Article 134: Disloyal Statements

A service member of the United States military who makes a negative statement about the U.S. government to another person with the intention of spreading disaffection or resentment in the ranks is at risk of a conviction and maximum sentence as defined under Article 134 of the UCMJ: Disloyal Statements. 

You may be a true American patriot that has no intention at all of undermining the authority and order of America’s military.  But the truth will not save you once the government’s prosecutors begin bending your words in court.  

Should that happen, you could soon be facing your worst nightmare: a conviction and a maximum sentence under Article 134 of the UCMJ

  • A dishonorable discharge from the military along with the full loss of your salary, pay, and bonuses. 
  • The loss of your G.I benefits, including your healthcare and your pension. That could easily be worth tens of thousands of dollars over the course of your lifetime.  
  • You may be facing confinement that could last upwards of three years, forcing your family to move out of their home and sell off the property to pay off increasing debts.  

A disloyal statement could destroy your military career and put you behind bars for years. Fighting back is your only option. 

What Is Article 134 (Disloyal Statements) of the UCMJ?

Every article of the UCMJ requires prosecutors to prove beyond a reasonable doubt a handful of critical assumptions—known as elements—to convict you of a crime.   Convicting a soldier of making a disloyal statement would require prosecutors to prove the following five elements:

  1. That the accused made a certain statement;
  2. That the statement was communicated to another person;
  3. That the statement was disloyal to the United States; 
  4. That the statement was made with the intent to promote disloyalty or disaffection toward the United States by any member of the armed forces or to interfere with or impair the loyalty to the United States or good order and discipline of any member of the armed forces; and
  5. That, under the circumstances, the conduct of the accused was to the prejudice of good order and discipline in the armed forces or was of a nature to bring discredit upon the armed forces.

Summary of the Elements of Article 134 (Disloyal Statements): To prove that a soldier made a disloyal statement that violated Article 134 of the UCMJ, prosecutors must be able to convince a judge or jury that a) a statement was made by the accused to another person or person, b) the statement was disloyal to the U.S. and was intended to promote fear, uncertainty, or disloyalty among other service members, and c) that the statement brought discredit upon the U.S. Military as a whole.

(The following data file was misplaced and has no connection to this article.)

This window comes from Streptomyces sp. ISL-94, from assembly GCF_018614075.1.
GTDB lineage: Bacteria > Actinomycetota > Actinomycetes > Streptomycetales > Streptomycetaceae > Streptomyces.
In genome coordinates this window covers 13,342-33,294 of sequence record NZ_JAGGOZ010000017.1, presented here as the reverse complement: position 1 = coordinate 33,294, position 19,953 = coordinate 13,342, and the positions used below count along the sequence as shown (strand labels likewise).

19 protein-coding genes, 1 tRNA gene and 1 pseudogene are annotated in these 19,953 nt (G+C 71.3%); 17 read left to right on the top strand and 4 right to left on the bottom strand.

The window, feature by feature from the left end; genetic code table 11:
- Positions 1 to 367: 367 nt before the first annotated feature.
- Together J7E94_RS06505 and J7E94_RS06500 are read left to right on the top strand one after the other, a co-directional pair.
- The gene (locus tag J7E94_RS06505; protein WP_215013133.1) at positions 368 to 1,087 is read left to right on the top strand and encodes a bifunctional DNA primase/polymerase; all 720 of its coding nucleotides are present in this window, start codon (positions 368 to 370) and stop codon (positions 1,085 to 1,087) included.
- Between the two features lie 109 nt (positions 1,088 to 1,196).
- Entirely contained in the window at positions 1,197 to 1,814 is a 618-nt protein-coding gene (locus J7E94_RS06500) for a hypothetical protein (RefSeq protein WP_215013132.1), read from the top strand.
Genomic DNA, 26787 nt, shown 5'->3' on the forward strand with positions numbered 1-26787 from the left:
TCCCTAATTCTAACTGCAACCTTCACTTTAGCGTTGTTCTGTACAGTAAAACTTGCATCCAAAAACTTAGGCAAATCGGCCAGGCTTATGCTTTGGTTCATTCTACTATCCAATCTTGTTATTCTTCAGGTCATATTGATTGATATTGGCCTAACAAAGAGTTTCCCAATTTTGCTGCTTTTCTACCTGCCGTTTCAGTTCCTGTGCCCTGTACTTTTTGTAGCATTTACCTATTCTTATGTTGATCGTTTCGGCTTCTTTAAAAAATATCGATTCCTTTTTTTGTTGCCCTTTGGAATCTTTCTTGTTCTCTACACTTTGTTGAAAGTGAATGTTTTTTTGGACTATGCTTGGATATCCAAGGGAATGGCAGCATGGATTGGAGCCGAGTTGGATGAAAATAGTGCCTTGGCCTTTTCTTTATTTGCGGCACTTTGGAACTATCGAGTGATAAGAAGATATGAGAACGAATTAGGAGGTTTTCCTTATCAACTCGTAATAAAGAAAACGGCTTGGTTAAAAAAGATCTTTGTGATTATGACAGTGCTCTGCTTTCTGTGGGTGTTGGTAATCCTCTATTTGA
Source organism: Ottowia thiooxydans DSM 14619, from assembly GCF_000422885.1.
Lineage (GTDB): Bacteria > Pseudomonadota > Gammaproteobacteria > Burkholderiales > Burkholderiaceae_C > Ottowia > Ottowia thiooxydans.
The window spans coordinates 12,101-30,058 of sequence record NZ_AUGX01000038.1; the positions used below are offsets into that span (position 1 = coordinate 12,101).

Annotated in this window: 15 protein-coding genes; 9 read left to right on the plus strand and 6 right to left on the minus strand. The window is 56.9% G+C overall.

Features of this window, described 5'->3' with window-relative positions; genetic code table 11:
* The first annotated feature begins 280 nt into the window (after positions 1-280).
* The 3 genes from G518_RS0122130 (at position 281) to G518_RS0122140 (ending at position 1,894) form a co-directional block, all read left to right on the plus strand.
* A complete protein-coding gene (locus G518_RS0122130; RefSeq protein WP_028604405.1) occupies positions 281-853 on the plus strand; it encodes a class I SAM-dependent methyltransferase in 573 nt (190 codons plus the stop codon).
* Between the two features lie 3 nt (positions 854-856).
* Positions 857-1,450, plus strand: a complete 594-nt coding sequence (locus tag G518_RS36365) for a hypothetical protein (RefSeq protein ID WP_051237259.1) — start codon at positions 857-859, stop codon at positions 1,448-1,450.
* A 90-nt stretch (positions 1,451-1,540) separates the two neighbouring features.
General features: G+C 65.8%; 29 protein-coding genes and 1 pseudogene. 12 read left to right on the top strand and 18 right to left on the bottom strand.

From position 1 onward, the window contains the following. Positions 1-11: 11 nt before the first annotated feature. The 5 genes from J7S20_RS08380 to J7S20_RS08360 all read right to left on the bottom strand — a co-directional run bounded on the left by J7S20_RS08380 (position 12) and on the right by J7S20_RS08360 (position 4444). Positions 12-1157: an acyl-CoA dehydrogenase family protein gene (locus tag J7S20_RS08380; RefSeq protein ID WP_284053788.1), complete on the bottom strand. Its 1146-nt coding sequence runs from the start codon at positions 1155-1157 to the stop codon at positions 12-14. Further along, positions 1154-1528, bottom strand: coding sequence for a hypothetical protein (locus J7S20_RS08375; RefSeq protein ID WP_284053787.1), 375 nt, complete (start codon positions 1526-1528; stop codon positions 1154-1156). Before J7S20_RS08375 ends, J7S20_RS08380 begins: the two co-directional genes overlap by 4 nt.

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Military Defense Attorney for Article 134 of the UCMJ: Fighting Back Against Disloyal Statement Charges

Simply making a disloyal statement against the United States is not enough for prosecutors to convict you under Article 134.  The statement must also have been used intentionally as a means of promoting disaffection and disloyalty among other service members. 

The outcome, therefore, comes down to the intent of the accused and his feelings toward the United States as a political entity.  And if you are not careful, the prosecution can bend your own words and twist your original intent into something that you do not even recognize. 

In other words, you may be convicted even if you had no intention of spreading disloyalty—even if you are a true patriot at heart. 

It’s for these and many other reasons that you must hire the most experienced military defense attorney possible to advocate for you in court.  And when it comes to experience, resources, and global reach, few military defense law firms are as capable and reputable as Bilecki & Tipon LLLC. 

Let’s take a look at all of these benefits in more detail:

 

  • UCMJ and court martial experience: Veteran JAG Corp officers Timothy J. Bilecki & Noel Tipon founded Bilecki & Tipon LLLC after having successfully defend hundreds of U.S. service members from inside the military’s justice system.  They continue to provide exceptional results for their clients as defense attorneys in the private sector. 
  • Extensive resources and manpower: Over the years Bilecki & Tipon LLLC has brought together an exceptional team of paralegal staff, private investigators, consultants, and forensic specialists.  Few law firms can direct the kind of firepower toward the government’s prosecutors as Bilecki & Tipon LLLC. 
  • Global reach and fast response times:  Bilecki & Tipon is strategically located on the Hawaiian Islands, in close proximity to hundreds of military installations in the Americas, Asia, the Pacific, and beyond.  We have the ability to reach our military clients no matter where they are in the world.  

 

A misunderstanding could cost you your military career and put you years behind your peers. Do not take the risk. Contact Bilecki & Tipon TODAY to set up a free consultation.  

Frequently Asked Questions About

What Is the Maximum Possible Punishment for Article 134 (Disloyal Statements)?

A soldier who is convicted of making a disloyal statement under Article 134 of the UCMJ will face a maximum sentence of:

  • A dishonorable discharge
  • Forfeiture of all pay and allowances
  • Confinement for up to 3 years

What Are Examples of a Disloyal Statement?

According to the Manual for Court Martial, examples of disloyal statement could be “praising the enemy, attacking the war aims of the United States, or denouncing our form of government with the intent to promote disloyalty or disaffection among members of the armed services.  A declaration of personal belief can amount to a disloyal statement if it disavows allegiance owed to the United States by the declarant. 

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